Universitary Hospital Necker Enfants Malades, Orthopaedic Department, Paris, France
Universitary Hospital Kremlin Bicêtre, Orthopaedic Department, Le Kremlin-Bicêtre, France
Corresponding author: Marine De Tienda, Universitary Hospital Necker Enfants Malades, Orthopaedic Department, 149 rue de Sèvres, 75015 Paris, France. Tel.: +33 613204642; E-mail: [email protected].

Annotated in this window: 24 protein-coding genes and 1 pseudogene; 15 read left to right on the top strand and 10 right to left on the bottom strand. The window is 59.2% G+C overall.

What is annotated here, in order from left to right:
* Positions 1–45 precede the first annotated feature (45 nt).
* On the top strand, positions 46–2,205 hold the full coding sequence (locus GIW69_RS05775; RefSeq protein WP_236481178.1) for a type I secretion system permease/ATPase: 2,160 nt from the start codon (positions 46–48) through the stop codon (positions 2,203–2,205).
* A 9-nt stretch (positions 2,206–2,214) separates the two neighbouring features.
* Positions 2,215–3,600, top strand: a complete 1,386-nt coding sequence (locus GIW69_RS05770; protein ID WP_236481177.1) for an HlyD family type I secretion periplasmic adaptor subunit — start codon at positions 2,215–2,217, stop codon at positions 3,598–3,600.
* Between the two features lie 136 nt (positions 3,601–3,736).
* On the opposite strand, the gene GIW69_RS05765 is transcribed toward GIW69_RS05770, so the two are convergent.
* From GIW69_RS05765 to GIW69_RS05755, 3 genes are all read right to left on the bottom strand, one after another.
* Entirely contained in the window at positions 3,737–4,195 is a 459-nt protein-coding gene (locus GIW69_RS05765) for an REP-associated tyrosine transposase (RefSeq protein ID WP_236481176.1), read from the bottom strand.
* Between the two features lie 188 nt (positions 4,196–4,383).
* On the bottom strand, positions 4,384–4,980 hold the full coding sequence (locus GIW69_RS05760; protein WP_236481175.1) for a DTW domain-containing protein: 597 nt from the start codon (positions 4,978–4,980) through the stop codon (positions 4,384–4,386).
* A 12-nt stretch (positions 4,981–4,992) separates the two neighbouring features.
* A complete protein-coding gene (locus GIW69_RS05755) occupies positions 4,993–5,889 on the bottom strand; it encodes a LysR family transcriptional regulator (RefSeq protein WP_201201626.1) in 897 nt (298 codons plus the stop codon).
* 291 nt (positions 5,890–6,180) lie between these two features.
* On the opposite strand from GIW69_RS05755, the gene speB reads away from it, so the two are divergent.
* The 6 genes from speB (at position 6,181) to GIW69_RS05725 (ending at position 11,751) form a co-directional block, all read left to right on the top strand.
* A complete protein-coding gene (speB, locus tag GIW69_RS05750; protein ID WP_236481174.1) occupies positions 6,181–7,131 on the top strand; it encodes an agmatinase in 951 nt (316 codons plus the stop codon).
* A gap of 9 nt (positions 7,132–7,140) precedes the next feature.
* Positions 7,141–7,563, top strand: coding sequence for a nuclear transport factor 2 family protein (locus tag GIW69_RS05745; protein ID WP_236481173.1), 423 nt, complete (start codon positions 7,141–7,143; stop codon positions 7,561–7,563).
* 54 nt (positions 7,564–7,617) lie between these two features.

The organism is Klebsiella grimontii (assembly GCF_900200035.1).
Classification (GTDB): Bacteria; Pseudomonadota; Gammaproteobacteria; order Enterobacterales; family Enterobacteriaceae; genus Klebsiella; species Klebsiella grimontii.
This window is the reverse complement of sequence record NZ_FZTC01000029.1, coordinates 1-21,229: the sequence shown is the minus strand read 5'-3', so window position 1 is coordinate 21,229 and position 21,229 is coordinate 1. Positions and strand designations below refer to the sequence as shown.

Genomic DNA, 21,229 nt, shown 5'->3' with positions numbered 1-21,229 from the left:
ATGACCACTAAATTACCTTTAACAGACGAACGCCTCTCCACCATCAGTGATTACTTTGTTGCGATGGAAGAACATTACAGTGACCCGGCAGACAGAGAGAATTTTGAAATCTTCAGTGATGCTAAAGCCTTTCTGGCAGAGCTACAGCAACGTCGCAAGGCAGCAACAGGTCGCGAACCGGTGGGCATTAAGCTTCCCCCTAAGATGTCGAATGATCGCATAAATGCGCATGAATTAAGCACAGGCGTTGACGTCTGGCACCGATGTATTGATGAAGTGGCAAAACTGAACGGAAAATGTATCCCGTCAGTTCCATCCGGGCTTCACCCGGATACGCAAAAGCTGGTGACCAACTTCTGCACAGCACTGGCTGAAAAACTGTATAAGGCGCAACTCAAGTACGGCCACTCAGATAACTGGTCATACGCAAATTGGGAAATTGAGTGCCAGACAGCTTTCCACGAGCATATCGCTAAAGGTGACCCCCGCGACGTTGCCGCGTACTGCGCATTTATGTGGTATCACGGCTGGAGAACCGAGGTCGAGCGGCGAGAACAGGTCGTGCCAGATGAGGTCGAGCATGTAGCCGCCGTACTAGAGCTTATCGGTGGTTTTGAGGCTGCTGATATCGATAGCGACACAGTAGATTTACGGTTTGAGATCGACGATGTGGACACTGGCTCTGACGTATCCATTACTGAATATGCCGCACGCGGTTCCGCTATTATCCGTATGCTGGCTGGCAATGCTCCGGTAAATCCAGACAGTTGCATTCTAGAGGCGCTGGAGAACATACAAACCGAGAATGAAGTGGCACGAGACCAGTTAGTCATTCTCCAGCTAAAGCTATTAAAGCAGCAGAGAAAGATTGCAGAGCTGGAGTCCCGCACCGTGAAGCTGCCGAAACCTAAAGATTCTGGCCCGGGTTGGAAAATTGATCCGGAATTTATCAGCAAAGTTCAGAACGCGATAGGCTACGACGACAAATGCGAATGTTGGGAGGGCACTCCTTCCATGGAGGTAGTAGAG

Abstract: PURPOSE:Multiple synostoses syndrome (MSS) is a rare genetic condition. Classical features consist of joint fusions which notably start at the distal phalanx of the hands and feet with symphalangism progressing proximally to carpal, tarsal, radio-ulnar, and radio-humeral joints, as well as the spine. Usually, genetic testing reveals a mutation of the NOG gene with variable expressivity. The goal was to present the anatomical, functional, and radiological presentations of MSS in a series of patients followed since childhood. METHODS:Patients with more than 3 synostoses affecting at least one hand joint were included. When possible, genetic screening was offered. RESULTS:A retrospective study was performed from 1972 to 2017 and included 14 patients with a mean follow-up of 18.6 years. Mutation of the NOG protein coding gene was seen in 3 patients. All presented with tarsal synostoses including 9 carpal, 7 elbow, and 2 vertebral fusions. Facial dysmorphia was seen in 6 patients and 3 were hearing-impaired. Surgical treatment of tarsal synostosis was performed in 4 patients. Progressing joint fusions were invariably seen on x-rays amongst adults. CONCLUSION:Long radiological follow-up allowed the assessment of MSS progression. Feet deformities resulted in a severe impact on quality of life, and neurological complications secondary to spine fusions warranted performing at least one imaging study in childhood. As there is no treatment of ankylosis, physiotherapy is not recommended. However, surgical arthrodesis for the treatment of pain may have reasonable outcomes.